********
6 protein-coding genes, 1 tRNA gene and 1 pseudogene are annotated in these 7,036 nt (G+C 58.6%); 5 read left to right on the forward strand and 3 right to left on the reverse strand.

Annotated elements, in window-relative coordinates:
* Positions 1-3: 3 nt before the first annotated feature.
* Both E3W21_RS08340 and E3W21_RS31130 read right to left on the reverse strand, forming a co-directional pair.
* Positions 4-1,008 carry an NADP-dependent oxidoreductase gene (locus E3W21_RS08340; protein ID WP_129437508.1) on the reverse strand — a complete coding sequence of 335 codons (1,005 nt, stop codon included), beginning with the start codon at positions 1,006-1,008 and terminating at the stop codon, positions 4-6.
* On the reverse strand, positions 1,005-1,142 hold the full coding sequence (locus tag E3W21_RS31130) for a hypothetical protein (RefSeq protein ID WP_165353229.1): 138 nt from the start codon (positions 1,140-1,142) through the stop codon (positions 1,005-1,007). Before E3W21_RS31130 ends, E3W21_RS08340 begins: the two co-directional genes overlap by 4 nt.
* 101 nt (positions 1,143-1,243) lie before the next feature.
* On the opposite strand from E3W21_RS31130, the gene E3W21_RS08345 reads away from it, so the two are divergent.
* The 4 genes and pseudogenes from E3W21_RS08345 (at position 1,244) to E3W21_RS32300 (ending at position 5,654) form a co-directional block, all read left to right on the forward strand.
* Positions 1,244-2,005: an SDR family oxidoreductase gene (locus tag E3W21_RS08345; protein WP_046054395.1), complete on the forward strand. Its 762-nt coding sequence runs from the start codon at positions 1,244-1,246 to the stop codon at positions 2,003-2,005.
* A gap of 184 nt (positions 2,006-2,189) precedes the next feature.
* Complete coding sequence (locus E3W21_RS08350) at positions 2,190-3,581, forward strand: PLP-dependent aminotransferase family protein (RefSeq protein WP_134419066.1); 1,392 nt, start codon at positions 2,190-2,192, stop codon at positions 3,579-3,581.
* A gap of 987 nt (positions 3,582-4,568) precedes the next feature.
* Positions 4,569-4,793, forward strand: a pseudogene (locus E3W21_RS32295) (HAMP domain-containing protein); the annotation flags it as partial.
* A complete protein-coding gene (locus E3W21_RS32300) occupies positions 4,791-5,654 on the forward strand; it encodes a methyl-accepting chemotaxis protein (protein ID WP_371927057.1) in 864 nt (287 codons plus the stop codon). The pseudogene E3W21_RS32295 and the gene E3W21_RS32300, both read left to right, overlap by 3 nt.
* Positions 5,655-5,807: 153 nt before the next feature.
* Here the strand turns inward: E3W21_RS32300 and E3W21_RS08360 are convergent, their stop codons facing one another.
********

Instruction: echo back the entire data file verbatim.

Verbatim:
6 protein-coding genes, 1 tRNA gene and 1 pseudogene are annotated in these 7,036 nt (G+C 58.6%); 5 read left to right on the forward strand and 3 right to left on the reverse strand.

Annotated elements, in window-relative coordinates:
* Positions 1-3: 3 nt before the first annotated feature.
* Both E3W21_RS08340 and E3W21_RS31130 read right to left on the reverse strand, forming a co-directional pair.
* Positions 4-1,008 carry an NADP-dependent oxidoreductase gene (locus E3W21_RS08340; protein ID WP_129437508.1) on the reverse strand — a complete coding sequence of 335 codons (1,005 nt, stop codon included), beginning with the start codon at positions 1,006-1,008 and terminating at the stop codon, positions 4-6.
* On the reverse strand, positions 1,005-1,142 hold the full coding sequence (locus tag E3W21_RS31130) for a hypothetical protein (RefSeq protein ID WP_165353229.1): 138 nt from the start codon (positions 1,140-1,142) through the stop codon (positions 1,005-1,007). Before E3W21_RS31130 ends, E3W21_RS08340 begins: the two co-directional genes overlap by 4 nt.
* 101 nt (positions 1,143-1,243) lie before the next feature.
* On the opposite strand from E3W21_RS31130, the gene E3W21_RS08345 reads away from it, so the two are divergent.
* The 4 genes and pseudogenes from E3W21_RS08345 (at position 1,244) to E3W21_RS32300 (ending at position 5,654) form a co-directional block, all read left to right on the forward strand.
* Positions 1,244-2,005: an SDR family oxidoreductase gene (locus tag E3W21_RS08345; protein WP_046054395.1), complete on the forward strand. Its 762-nt coding sequence runs from the start codon at positions 1,244-1,246 to the stop codon at positions 2,003-2,005.
* A gap of 184 nt (positions 2,006-2,189) precedes the next feature.
* Complete coding sequence (locus E3W21_RS08350) at positions 2,190-3,581, forward strand: PLP-dependent aminotransferase family protein (RefSeq protein WP_134419066.1); 1,392 nt, start codon at positions 2,190-2,192, stop codon at positions 3,579-3,581.
* A gap of 987 nt (positions 3,582-4,568) precedes the next feature.
* Positions 4,569-4,793, forward strand: a pseudogene (locus E3W21_RS32295) (HAMP domain-containing protein); the annotation flags it as partial.
* A complete protein-coding gene (locus E3W21_RS32300) occupies positions 4,791-5,654 on the forward strand; it encodes a methyl-accepting chemotaxis protein (protein ID WP_371927057.1) in 864 nt (287 codons plus the stop codon). The pseudogene E3W21_RS32295 and the gene E3W21_RS32300, both read left to right, overlap by 3 nt.
* Positions 5,655-5,807: 153 nt before the next feature.
* Here the strand turns inward: E3W21_RS32300 and E3W21_RS08360 are convergent, their stop codons facing one another.